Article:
Since some of you HAVE found that BootVis speeds up boot time, Microsoft's take on it may be confusing. Basically, they say that XP already has built-in boot optimization equivalent to BootVis. Here's the doc:
BootVis.exe Tool for System Manufacturers
Updated: September 19, 2003

About Bootvis.exe
Bootvis.exe is a performance tracing and visualization tool that Microsoft designed to help PC system designers and software developers identify performance issues for boot/resume timing while developing new PC products or supporting software.

Please note that Bootvis.exe is not a tool that will improve boot/resume performance for end users. Contrary to some published reports, Bootvis.exe cannot reduce or alter a system's boot or resume performance. The boot optimization routines invoked by Bootvis.exe are built into Windows XP. These routines run automatically at pre-determined times as part of the normal operation of the operating system.

If you are an end-user seeking to resolve issues for boot/resume performance on your PC, we recommend that you contact the vendor from whom you purchased the PC. For information from Microsoft on specific issues, you can search Knowledge Base for Windows XP product issues related to "resume time." Knowledge Base is a free information service available at:;[ln];kbhowto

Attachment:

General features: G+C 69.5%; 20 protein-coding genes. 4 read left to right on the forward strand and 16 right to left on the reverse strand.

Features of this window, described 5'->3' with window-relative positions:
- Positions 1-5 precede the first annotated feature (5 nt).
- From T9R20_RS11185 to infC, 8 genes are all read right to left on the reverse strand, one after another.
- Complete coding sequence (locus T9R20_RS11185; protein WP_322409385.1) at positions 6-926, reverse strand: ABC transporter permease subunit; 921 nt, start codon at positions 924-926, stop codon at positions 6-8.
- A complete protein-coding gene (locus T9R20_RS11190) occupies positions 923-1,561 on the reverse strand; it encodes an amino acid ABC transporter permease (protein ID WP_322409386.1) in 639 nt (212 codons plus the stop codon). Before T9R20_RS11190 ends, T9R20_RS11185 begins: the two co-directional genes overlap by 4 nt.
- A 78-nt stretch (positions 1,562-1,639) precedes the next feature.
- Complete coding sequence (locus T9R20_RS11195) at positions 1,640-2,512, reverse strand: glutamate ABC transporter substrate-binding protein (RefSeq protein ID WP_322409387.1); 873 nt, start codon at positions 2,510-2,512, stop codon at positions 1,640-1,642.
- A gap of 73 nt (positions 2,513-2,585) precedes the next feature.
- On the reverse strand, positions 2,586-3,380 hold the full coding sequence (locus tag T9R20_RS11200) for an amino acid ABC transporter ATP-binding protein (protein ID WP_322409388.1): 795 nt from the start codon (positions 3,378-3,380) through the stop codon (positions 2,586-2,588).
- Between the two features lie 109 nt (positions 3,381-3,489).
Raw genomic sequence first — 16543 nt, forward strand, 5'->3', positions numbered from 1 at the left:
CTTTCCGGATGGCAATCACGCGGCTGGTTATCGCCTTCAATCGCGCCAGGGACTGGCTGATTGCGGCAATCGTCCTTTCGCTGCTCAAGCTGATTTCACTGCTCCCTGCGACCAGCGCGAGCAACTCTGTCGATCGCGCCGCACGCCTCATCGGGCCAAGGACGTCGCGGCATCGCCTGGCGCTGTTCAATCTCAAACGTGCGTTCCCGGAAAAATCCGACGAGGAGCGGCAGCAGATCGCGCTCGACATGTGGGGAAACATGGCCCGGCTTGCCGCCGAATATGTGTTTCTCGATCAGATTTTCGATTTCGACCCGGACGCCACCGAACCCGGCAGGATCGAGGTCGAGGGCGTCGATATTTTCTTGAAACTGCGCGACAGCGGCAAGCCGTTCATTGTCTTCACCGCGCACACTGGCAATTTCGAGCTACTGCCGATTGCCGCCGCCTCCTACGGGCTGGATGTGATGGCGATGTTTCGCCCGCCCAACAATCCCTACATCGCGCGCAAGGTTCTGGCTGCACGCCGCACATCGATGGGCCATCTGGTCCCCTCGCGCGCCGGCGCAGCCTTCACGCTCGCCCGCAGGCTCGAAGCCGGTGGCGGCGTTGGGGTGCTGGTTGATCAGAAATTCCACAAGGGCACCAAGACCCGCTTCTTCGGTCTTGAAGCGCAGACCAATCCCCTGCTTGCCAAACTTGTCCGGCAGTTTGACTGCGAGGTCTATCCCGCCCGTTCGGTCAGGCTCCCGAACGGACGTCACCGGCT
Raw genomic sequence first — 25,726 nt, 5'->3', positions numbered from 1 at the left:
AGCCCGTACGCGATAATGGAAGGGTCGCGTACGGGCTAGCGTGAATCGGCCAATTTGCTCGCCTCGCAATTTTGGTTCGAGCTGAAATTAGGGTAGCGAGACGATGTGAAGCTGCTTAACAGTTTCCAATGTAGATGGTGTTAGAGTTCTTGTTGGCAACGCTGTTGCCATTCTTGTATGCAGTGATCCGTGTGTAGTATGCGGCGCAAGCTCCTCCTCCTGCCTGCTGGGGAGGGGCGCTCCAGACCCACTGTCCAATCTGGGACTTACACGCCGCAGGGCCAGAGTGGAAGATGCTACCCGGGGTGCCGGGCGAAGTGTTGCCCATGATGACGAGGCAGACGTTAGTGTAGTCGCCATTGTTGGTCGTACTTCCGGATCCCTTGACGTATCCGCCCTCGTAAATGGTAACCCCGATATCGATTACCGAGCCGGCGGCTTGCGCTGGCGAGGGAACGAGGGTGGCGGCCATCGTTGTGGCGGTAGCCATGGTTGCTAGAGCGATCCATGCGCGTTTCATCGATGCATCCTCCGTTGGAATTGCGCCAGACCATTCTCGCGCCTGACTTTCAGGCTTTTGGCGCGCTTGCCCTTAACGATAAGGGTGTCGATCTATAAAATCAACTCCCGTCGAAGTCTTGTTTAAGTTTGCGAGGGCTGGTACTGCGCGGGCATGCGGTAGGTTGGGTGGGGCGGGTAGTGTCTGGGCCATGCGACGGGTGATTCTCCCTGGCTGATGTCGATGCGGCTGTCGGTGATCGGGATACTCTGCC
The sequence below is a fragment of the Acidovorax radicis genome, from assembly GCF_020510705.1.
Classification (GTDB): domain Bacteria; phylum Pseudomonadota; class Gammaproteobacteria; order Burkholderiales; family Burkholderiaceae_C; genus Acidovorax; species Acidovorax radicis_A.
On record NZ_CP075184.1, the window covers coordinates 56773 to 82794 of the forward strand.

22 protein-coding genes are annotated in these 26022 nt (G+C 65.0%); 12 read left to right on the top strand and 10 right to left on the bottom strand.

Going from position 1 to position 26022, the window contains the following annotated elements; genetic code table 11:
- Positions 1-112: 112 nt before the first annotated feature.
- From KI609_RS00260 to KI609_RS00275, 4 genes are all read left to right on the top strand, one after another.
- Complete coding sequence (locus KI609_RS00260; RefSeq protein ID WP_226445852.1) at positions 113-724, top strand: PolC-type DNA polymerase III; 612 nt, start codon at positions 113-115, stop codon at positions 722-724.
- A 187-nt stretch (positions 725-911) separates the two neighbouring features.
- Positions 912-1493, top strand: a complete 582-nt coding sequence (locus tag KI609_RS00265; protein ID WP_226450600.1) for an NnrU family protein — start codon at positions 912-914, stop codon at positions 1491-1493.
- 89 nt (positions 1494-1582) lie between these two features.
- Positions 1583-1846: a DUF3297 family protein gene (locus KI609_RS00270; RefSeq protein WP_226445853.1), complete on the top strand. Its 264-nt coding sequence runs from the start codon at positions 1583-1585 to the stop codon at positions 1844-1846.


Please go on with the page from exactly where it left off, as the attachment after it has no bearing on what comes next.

You can also post questions to the Microsoft Windows XP Newsgroups at:

If you are a software developer or system designer seeking assistance for using Bootvis.exe in your development efforts, please work with your usual Microsoft Product Support Services (PSS) contacts for developer support. To get developer support if you do not already have a contact, please see:

The Bootvis.exe tool is no longer available from this site.

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Boot Vis
by Researcher / May 28, 2005 7:33 PM PDT

I have successfully downloaded this utility and run it on both my machines. I invoked the "Optimise System" facility and it has done a fair job which seems to have given me a better startup, not a great deal shorter but it seems to have sorted the sequence??

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And Windows *always* does what it's supposed to do....
by Leo_Salceto_DMD / May 30, 2005 4:35 PM PDT